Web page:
Hetroertzen - Uprising Of The Fallen album review

Chilean occult black metal expats reset their compasses

Cover art for Hetroertzen - Uprising Of The Fallen album

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Despite earlier incarnations exhibiting a claustrophobic repetition akin to Mystifier, Sweden-relocated Chileans Hetroertzen bear very little stylistic relation to the bareknuckle rawness associated with the South American scene. But if 2010’s Exaltation Of Wisdom exemplified black metal’s sonic thrust and 2014’s Ain Soph Aur brought in an expansive range of new dynamics, at first listen, their latest album feels like a step back. Murkier, musically more bolted down in its imperious sermonising, Uprising Of The Fallen accumulates power rather than expends it, all but shorn of the cathartic bursts of yore. What it does illustrate, however, is the ever-more porous membrane between black metal and the more occult realms of death metal. Zealous Procreation may cross paths with Secret Of The Moon’s cataclysm-bracing squall, but heads into churning depths frequented by The Ruins Of Beverast, while Frater D’s guttural vocals echo through the dank chasms of Path Bearer. But throughout, Hetroertzen generate an atmosphere that grows in potency irrespective of which direction they’re headed.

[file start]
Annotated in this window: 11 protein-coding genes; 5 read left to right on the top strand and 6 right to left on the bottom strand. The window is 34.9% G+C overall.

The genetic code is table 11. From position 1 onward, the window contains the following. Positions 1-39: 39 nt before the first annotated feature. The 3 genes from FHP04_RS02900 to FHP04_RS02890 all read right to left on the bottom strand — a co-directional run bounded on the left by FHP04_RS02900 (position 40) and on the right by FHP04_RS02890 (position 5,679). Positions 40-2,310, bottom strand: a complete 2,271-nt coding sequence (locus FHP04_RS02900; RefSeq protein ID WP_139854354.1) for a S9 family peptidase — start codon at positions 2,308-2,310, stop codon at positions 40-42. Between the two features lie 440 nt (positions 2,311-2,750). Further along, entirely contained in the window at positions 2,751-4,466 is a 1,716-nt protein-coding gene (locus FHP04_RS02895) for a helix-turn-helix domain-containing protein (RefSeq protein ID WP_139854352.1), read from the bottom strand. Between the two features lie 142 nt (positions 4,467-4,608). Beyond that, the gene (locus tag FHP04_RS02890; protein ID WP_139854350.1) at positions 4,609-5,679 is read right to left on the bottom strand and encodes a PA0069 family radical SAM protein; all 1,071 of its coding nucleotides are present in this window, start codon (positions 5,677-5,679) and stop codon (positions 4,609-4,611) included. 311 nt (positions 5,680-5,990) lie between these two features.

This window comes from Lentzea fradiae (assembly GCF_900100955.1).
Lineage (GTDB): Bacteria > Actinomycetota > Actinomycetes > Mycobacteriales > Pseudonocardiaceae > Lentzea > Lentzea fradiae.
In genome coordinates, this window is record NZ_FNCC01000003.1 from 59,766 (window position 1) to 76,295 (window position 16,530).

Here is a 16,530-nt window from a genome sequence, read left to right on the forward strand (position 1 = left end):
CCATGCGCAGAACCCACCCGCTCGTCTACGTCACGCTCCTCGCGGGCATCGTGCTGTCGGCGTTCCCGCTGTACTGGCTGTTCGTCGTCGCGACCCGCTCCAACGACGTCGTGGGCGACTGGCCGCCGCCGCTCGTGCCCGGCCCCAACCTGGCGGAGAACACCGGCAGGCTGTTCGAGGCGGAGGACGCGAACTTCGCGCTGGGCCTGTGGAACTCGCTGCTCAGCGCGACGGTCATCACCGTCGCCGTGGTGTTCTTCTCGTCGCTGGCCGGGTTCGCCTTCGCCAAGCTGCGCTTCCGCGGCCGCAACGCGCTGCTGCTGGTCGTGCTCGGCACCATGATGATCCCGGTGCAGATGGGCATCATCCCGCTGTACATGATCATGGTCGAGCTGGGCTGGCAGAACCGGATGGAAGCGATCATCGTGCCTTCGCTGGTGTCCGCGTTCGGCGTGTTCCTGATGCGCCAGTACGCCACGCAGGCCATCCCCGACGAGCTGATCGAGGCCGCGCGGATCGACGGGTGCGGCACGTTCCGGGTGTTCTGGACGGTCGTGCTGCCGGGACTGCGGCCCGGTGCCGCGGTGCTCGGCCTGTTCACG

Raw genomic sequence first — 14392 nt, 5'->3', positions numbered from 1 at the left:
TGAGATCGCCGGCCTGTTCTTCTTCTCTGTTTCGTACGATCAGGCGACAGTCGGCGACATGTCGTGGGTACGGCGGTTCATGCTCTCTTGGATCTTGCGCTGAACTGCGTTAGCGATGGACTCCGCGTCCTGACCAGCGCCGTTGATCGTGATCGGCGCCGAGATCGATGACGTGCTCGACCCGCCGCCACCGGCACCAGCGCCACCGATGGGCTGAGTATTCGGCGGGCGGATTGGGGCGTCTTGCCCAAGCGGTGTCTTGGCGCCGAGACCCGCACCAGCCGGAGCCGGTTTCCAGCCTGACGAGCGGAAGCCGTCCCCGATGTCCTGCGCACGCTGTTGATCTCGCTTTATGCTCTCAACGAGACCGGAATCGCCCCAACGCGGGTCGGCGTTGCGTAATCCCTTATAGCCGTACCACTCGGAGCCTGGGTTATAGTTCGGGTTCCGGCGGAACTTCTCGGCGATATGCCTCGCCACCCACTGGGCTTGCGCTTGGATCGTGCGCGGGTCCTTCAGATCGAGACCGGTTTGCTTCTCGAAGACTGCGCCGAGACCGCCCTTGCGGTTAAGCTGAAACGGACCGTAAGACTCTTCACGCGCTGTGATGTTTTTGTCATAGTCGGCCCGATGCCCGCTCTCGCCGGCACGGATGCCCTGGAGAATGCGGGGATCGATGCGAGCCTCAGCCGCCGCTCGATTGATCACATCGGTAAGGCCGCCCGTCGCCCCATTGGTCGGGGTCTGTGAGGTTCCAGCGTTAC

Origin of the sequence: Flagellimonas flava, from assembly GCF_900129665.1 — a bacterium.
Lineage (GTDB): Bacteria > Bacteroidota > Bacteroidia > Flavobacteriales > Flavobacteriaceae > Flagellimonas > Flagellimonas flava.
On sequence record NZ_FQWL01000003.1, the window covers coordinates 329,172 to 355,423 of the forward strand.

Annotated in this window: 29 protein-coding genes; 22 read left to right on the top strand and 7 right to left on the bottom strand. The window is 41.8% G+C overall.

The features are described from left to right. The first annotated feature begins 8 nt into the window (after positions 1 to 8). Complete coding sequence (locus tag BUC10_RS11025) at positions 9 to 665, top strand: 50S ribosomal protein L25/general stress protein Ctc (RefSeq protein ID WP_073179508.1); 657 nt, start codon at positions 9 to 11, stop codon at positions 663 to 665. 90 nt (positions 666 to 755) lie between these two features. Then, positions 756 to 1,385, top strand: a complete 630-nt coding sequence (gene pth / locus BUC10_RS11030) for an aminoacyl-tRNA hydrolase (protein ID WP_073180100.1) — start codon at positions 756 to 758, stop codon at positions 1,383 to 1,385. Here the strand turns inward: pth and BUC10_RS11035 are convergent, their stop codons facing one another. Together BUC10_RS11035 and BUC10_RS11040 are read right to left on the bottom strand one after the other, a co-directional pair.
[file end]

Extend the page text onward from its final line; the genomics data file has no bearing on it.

Jonathan Selzer

Having freelanced regularly for the Melody Maker and Kerrang!, and edited the extreme metal monthly, Terrorizer, for seven years, Jonathan is now the overseer of all the album and live reviews in Metal Hammer. Bemoans his obsolete superpower of being invisible to Routemaster bus conductors, finds men without sideburns slightly circumspect, and thinks songs that aren’t about Satan, swords or witches are a bit silly.